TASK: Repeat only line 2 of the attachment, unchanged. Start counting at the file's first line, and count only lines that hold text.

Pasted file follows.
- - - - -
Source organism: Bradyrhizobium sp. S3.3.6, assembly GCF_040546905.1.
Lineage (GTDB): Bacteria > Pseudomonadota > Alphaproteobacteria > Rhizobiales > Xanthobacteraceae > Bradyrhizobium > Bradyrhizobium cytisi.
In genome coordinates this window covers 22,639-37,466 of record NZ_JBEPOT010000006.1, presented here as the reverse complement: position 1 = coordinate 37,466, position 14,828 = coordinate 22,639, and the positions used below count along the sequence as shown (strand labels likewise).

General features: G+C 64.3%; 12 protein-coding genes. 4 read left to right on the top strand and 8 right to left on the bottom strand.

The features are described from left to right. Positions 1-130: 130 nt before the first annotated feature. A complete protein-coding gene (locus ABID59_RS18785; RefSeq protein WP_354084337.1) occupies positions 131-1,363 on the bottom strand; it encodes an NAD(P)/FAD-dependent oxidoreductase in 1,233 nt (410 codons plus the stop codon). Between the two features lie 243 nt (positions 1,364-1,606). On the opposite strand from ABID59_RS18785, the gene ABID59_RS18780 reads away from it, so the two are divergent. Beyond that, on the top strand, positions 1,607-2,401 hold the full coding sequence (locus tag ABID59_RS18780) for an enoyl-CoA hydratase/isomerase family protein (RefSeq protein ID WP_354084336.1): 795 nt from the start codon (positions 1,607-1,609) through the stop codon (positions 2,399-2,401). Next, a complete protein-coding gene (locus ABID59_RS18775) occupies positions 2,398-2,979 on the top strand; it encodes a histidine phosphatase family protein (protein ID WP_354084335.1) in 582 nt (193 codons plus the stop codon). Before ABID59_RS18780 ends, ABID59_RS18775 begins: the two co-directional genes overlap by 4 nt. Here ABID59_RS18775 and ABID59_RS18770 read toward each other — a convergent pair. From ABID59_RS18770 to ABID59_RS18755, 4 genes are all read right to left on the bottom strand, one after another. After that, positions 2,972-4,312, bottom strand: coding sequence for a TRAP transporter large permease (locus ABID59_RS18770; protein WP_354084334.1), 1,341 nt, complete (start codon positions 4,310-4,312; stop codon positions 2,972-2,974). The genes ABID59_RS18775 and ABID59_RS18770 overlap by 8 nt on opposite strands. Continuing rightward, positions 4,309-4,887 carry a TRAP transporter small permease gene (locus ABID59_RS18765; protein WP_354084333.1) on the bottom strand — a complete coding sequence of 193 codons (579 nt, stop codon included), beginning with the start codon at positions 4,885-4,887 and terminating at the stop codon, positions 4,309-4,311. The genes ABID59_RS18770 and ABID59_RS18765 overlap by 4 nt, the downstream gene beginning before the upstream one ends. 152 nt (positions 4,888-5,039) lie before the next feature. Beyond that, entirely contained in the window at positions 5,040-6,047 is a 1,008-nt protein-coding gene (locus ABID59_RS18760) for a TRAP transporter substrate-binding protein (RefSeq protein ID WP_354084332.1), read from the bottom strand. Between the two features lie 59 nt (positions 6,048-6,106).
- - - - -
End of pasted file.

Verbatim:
Lineage (GTDB): Bacteria > Pseudomonadota > Alphaproteobacteria > Rhizobiales > Xanthobacteraceae > Bradyrhizobium > Bradyrhizobium cytisi.